Nechisar National Park is a small and scenic national park located 500 kilometres south of Ethiopia’s capital in Arba Minch. This tract of wilderness spans a narrow mountainous region separating Lakes Chamo and Abaya. In total, the national park covers 514 square kilometres of Great Rift Valley landscape.
The terrain is varied and comprises mainly impenetrable evergreen forests, crystal lakes, swamps and savannah. The entire region is rugged and offers an idyllic wilderness experience filled with ample opportunities to hike and enjoy boat cruises on the lakes. The most prolific species in the park include hippos and crocodiles, as well as the incredibly rare bird, the Nechisar nightjar.
International visitors would need to fly into Addis Ababa and then catch a connecting flight to Arba Minch, where there’s a small local airport. The park is situated close to Arba Minch, where most visitors choose to stay.
Nechisar National Park can be accessed by flying into the local airport at Arba Minch. The airport is serviced by connecting flights from Addis Ababa.
Twitchers can delight in the more than 340 bird species calling Nechisar National Park home. Among them are the rare Nechisar nightjar as well as the thick-billed raven and wattled ibis.
The national park is not known for prolific wildlife, but rather for its remarkable landscapes and unique geography. The most commonly spotted species include the Burchill's zebra, hippos and crocodiles. In addition to the common residents, there are 84 species of mammals which include Swayne’s hartebeest, Grant’s gazelle, the jackal, warthog, African wild dog, and kudu.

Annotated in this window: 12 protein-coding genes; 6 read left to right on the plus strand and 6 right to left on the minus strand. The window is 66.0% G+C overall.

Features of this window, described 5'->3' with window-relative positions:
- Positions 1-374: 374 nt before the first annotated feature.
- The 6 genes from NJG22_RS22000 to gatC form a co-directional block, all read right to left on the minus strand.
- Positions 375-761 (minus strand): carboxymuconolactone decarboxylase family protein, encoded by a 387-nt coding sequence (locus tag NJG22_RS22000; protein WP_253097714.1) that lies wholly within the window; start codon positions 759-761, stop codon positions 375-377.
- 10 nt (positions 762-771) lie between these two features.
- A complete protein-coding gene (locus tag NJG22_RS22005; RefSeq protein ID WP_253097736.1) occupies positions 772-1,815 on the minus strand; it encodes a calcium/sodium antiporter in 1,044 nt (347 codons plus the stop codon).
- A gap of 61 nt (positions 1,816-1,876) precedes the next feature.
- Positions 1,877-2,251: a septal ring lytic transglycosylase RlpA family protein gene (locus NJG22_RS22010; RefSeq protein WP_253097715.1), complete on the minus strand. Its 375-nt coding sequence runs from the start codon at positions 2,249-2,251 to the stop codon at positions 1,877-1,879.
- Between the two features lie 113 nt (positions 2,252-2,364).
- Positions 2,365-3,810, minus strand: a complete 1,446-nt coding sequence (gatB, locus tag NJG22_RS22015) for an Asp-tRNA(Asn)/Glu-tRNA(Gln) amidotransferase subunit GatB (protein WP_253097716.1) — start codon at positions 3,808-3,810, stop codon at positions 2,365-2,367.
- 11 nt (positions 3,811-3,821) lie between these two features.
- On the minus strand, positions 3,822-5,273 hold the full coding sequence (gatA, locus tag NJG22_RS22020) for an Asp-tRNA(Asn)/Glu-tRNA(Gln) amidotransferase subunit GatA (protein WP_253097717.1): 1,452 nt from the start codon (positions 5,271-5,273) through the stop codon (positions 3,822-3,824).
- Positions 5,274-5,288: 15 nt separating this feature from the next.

The rarest species in the park is the Nechisar nightjar, a real-lifer for avid birders. There are 342 recorded bird species, three of which are endemic: thick-billed raven, wattled ibis, and Nechisar nightjar. Lesser flamingoes, storks, kingfishers, and fish eagles can be seen on the banks of the lakes.
The best time to visit Nechisar National Park is from January to March when the temperatures are comfortable, and there’s low rainfall. Low rainfall is ideal for spotting wildlife and for trekking. This time of year is peak season, so visitors in search of something quieter should consider the October to December period. The monsoon season is unpleasant and best avoided (April to June).
Lake Chamo is teeming with crocodiles and hippos, best observed from the comfort of a boat - a fantastic safari experience. Local guides will take visitors out on a rudimentary boat to find hippos and crocs basking, and view an array of waterbirds such as pelicans, flamingoes, and herons.
Trekking through the park with a guide is yet another eye-opening experience and provides ample opportunity to spot game. Typically, hikers will see zebra, primates, antelope, and an array of birds while wading and walking through unchartered terrain. Guides will introduce safari-goers to the wildlife hotspots and safe walking areas.
Three kilometres from the entrance is the famous hot springs, which are well worth a visit, a dream destination for nature enthusiasts and photographers. The Bridge of God refers to the small strip of land that divides two lakes and is a fantastic viewpoint to see the awe-inspiring mountain ranges and sweeping landscapes.
Visitors usually stay in Arba Minch, the closest village to the park. Most of the accommodation options are luxury thatched huts with superb views of the natural surrounds. Lodges and accommodation options generally have swimming pools, bars, and restaurants. There are a few campsites in the area that cater to the adventure lover.